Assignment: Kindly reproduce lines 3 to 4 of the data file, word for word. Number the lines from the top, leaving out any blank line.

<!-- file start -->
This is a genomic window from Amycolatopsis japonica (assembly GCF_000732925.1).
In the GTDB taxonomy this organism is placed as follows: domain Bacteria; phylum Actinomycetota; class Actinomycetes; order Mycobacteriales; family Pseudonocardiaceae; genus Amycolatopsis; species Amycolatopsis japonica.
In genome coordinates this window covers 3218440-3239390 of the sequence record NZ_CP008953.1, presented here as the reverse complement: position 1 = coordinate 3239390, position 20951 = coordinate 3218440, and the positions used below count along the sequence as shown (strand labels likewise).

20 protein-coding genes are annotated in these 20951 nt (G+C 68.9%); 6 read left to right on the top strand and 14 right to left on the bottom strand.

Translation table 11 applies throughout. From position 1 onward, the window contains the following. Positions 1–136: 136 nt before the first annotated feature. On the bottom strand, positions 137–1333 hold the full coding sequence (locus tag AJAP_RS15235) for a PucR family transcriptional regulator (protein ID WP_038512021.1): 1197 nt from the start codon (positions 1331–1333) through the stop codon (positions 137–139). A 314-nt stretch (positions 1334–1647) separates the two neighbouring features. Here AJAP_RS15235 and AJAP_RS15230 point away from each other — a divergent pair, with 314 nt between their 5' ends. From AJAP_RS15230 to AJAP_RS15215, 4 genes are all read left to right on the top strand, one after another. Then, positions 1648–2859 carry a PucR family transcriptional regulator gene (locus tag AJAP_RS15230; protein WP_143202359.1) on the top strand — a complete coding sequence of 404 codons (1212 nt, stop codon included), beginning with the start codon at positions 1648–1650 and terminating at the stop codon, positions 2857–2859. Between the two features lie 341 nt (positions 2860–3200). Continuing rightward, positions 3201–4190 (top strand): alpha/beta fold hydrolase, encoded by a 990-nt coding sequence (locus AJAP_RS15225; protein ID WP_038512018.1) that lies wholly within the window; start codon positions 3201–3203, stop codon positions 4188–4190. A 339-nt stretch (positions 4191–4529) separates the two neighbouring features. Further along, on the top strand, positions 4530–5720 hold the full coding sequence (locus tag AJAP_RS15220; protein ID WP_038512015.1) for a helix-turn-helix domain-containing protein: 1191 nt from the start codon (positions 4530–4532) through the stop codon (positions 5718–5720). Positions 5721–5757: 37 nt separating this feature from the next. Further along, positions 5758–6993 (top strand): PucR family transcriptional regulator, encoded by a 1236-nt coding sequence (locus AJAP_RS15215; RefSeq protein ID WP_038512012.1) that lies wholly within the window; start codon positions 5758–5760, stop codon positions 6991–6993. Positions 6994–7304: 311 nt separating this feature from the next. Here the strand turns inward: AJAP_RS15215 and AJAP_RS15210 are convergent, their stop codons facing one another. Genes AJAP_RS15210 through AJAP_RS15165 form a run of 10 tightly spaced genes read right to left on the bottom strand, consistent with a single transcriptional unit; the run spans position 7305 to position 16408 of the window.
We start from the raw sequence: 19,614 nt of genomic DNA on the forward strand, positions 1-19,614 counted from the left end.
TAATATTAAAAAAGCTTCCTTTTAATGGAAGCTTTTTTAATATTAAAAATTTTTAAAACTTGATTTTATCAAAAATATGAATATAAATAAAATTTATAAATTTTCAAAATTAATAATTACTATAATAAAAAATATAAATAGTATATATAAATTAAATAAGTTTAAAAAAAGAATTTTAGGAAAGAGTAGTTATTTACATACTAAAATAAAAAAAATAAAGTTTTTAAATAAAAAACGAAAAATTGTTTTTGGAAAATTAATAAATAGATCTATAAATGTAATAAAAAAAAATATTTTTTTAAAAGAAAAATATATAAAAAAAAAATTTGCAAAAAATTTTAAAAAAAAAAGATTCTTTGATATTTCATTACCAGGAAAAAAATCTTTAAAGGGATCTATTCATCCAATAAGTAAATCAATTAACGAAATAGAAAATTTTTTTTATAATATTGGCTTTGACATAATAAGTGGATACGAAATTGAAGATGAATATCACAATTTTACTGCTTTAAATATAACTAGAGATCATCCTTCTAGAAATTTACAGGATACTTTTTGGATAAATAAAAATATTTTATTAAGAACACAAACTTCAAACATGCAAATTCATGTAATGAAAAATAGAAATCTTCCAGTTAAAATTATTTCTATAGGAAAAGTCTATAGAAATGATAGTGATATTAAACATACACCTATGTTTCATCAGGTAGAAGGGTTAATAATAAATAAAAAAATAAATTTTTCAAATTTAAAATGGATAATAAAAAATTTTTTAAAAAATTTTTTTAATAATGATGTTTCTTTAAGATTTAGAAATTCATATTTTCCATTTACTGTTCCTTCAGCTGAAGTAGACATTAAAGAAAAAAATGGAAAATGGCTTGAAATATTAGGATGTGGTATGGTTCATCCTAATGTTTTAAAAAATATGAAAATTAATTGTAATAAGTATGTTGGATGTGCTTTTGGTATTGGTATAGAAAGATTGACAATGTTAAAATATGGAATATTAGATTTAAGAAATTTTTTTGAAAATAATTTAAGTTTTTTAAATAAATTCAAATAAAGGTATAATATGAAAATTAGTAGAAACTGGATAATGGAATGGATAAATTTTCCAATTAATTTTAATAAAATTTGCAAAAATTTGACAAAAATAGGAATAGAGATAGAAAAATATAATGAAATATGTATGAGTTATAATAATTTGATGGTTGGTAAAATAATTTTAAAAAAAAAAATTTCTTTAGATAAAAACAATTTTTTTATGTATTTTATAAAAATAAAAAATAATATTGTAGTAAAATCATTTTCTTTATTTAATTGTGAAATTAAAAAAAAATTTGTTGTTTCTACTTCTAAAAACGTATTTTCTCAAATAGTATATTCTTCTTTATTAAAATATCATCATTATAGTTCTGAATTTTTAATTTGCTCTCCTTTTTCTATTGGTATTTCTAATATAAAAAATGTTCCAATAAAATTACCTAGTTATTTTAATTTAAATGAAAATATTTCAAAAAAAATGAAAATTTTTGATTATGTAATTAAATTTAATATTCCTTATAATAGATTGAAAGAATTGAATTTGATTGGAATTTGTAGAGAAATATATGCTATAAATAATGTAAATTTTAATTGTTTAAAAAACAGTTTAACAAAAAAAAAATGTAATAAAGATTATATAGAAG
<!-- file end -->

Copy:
In genome coordinates this window covers 3218440-3239390 of the sequence record NZ_CP008953.1, presented here as the reverse complement: position 1 = coordinate 3239390, position 20951 = coordinate 3218440, and the positions used below count along the sequence as shown (strand labels likewise).

20 protein-coding genes are annotated in these 20951 nt (G+C 68.9%); 6 read left to right on the top strand and 14 right to left on the bottom strand.